Europe bears emissions cost of UK coal-free fortnight

Loch Ness

Loch Ness

Last week the UK celebrated the first coal-free electricity fortnight since the 1800s. However, the country used coal-generated electricity from Germany and the Netherlands during that time due to reliance on Interconnectors, the sub-sea cables which import and export electricity.

Mark Wilson CEO of ILI Group said: “While the coal-free UK generation of electricity is a massive achievement, we need to be aware that coal-fired power imported from Europe was still being used to power this country.

“We eliminated coal-powered generation from within the UK – not because we didn’t need the power, but because carbon-taxing in the UK had made coal-fired production unprofitable at the market price over the past two weeks.

“However, this led us to be reliant on interconnectors with Europe where coal generation is not subject to the same level of carbon taxation. In other words, we outsourced our coal-powered generation to the Netherlands and Germany

“As a strategy to address global CO2 emissions, it’s easy to see how this is flawed and why we need our own solutions rather than reliance on interconnectors. This problem is only going to grow as reliance on renewables increases, with the need for back-up to protect against intermittency.”

ILI Group is developing pumped storage hydro schemes. Pumped Storage Hydro allows the Grid to store energy that cannot be absorbed naturally by consumers during times of peak wind or solar generation.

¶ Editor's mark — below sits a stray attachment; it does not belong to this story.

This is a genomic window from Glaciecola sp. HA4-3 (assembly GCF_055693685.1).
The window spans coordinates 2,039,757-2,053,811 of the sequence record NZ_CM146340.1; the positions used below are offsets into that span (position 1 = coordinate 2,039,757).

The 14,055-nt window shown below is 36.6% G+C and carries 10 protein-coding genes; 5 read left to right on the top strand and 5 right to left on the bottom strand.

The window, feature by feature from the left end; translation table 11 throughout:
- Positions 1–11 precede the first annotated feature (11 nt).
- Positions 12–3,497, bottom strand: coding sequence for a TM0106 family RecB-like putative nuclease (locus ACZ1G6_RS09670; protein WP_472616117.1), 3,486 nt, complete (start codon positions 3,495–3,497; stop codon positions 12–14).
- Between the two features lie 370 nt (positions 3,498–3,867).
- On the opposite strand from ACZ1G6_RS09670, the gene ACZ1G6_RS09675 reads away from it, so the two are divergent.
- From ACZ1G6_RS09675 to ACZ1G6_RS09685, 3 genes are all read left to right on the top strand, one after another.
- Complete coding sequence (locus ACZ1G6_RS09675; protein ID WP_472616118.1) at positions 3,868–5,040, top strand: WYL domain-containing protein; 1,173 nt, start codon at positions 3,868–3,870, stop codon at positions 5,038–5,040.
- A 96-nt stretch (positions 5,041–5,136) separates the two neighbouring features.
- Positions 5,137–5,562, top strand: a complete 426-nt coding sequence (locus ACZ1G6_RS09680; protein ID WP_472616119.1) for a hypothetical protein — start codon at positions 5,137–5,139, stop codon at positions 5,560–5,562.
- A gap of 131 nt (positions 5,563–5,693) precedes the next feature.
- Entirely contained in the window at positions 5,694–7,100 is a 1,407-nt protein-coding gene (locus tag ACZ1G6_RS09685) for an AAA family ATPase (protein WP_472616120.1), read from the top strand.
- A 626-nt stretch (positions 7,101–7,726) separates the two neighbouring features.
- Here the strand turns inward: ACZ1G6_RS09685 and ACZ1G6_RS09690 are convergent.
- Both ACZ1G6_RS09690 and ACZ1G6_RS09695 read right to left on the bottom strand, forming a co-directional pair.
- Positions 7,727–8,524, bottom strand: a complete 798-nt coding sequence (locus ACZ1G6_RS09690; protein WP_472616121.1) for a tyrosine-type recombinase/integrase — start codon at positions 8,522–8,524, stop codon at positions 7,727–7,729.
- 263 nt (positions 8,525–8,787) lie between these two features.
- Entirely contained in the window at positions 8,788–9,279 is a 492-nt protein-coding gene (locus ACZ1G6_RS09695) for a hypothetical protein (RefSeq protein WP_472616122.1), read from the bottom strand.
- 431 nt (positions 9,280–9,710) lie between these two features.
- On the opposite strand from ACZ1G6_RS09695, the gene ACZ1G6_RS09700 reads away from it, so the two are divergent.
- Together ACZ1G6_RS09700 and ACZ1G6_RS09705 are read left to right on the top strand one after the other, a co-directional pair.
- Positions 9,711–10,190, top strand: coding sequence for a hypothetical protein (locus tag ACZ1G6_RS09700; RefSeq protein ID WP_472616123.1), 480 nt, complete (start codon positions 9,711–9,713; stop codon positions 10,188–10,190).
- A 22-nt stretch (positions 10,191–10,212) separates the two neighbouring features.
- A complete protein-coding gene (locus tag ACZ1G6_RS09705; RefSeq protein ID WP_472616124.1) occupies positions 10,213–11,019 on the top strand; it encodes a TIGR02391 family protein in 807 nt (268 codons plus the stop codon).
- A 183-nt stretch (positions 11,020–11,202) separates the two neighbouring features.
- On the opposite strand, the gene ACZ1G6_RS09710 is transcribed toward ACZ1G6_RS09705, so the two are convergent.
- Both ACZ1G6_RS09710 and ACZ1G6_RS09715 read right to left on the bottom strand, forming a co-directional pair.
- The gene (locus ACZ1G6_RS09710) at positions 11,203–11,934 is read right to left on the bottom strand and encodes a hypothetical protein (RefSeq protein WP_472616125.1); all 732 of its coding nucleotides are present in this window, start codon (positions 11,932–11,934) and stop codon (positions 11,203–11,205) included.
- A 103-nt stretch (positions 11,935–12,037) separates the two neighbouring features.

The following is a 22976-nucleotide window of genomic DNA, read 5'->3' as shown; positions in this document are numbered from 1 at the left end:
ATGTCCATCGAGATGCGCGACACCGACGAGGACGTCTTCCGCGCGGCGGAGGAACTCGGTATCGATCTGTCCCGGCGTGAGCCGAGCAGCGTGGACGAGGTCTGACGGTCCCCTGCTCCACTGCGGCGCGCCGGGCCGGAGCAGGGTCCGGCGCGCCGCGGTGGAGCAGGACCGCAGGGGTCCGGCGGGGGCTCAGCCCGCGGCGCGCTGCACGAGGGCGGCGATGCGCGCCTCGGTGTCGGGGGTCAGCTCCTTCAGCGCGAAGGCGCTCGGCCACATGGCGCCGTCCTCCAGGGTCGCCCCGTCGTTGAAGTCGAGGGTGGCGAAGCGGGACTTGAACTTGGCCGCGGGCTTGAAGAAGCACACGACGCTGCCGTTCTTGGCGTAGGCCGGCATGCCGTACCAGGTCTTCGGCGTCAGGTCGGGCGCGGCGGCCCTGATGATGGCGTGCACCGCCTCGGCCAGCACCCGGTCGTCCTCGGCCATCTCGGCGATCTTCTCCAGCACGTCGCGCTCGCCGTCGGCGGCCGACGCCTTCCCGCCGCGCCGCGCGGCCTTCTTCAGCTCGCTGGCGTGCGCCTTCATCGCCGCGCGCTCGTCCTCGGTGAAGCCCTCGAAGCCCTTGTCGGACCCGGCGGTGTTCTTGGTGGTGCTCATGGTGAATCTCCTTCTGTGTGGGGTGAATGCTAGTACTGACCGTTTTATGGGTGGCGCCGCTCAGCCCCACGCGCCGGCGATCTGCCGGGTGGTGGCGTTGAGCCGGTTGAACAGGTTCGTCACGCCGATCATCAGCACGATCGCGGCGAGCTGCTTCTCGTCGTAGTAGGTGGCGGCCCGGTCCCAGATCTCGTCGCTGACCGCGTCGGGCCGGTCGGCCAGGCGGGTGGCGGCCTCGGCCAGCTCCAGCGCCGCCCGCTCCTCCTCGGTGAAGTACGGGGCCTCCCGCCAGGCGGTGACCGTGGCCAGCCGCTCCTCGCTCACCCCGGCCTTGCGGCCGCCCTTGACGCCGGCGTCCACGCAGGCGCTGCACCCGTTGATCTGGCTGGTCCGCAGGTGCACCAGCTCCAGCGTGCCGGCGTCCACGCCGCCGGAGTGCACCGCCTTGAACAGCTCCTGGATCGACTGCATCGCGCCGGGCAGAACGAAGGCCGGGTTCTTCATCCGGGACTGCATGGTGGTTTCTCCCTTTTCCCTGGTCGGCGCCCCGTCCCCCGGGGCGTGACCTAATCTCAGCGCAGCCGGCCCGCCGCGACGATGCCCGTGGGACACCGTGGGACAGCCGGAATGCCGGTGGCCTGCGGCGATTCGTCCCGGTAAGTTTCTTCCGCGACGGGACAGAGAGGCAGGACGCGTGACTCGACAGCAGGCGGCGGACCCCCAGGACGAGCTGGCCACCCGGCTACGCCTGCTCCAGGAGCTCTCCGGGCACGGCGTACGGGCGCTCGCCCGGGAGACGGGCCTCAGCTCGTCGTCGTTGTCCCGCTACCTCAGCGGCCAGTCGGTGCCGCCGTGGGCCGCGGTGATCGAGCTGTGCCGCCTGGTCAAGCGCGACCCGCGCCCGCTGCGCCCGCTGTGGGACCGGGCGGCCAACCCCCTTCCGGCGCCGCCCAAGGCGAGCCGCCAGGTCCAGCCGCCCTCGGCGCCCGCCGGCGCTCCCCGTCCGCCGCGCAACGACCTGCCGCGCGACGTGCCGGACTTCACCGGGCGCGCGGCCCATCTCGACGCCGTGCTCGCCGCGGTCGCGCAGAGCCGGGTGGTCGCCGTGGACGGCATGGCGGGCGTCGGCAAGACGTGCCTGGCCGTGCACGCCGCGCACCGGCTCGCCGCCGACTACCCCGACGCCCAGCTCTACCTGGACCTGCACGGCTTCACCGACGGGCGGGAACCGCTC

It does this by using this energy to pump water from a lower reservoir to a top reservoir. Here the water can be held until times of demand where it is released to the lower reservoir through turbines generating electricity like a conventional hydro plant, this process can be repeated as required. It is essentially a giant water battery.

Former UK Energy Minister, Brian Wilson, said: “From every perspective, it makes sense to develop our own solutions to storage rather than go for the easy answer of interconnectors, which essentially means taking whatever we get through a pipeline. That may do nothing for UK carbon reduction targets and certainly does nothing for UK manufacturing.

“Throughout the world, 95 per cent of storage capacity comes from hydro. It is difficult to see any rational reason for not allowing an established technology with which we are very familiar, and which can give a huge boost to manufacturing, to play its part in Scotland and the UK.”

ILI Group is currently planning over 2GW of Pump-storage Hydro in the pipeline with their first 450MW development Red John at Loch Ness, with 2 more projects planned.

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